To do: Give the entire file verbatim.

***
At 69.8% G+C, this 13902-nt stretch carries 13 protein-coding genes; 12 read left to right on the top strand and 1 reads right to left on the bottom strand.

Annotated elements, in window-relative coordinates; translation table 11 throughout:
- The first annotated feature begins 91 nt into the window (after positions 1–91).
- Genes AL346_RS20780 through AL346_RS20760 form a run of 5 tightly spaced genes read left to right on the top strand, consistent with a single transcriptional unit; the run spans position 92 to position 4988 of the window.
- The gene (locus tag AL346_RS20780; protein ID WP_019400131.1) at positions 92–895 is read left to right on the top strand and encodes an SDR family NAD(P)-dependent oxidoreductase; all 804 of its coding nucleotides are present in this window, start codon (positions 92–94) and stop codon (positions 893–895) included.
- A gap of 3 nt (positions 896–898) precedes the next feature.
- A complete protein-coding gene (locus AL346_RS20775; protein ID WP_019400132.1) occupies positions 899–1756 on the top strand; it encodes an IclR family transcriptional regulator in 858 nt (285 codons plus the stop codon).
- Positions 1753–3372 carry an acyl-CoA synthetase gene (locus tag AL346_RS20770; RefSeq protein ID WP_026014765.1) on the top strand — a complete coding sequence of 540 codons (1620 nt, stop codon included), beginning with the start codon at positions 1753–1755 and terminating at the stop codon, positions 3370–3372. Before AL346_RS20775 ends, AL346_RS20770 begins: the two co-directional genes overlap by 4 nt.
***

At 69.8% G+C, this 13902-nt stretch carries 13 protein-coding genes; 12 read left to right on the top strand and 1 reads right to left on the bottom strand.

Annotated elements, in window-relative coordinates; translation table 11 throughout:
- The first annotated feature begins 91 nt into the window (after positions 1–91).
- Genes AL346_RS20780 through AL346_RS20760 form a run of 5 tightly spaced genes read left to right on the top strand, consistent with a single transcriptional unit; the run spans position 92 to position 4988 of the window.
- The gene (locus tag AL346_RS20780; protein ID WP_019400131.1) at positions 92–895 is read left to right on the top strand and encodes an SDR family NAD(P)-dependent oxidoreductase; all 804 of its coding nucleotides are present in this window, start codon (positions 92–94) and stop codon (positions 893–895) included.
- A gap of 3 nt (positions 896–898) precedes the next feature.
- A complete protein-coding gene (locus AL346_RS20775; protein ID WP_019400132.1) occupies positions 899–1756 on the top strand; it encodes an IclR family transcriptional regulator in 858 nt (285 codons plus the stop codon).
- Positions 1753–3372 carry an acyl-CoA synthetase gene (locus tag AL346_RS20770; RefSeq protein ID WP_026014765.1) on the top strand — a complete coding sequence of 540 codons (1620 nt, stop codon included), beginning with the start codon at positions 1753–1755 and terminating at the stop codon, positions 3370–3372. Before AL346_RS20775 ends, AL346_RS20770 begins: the two co-directional genes overlap by 4 nt.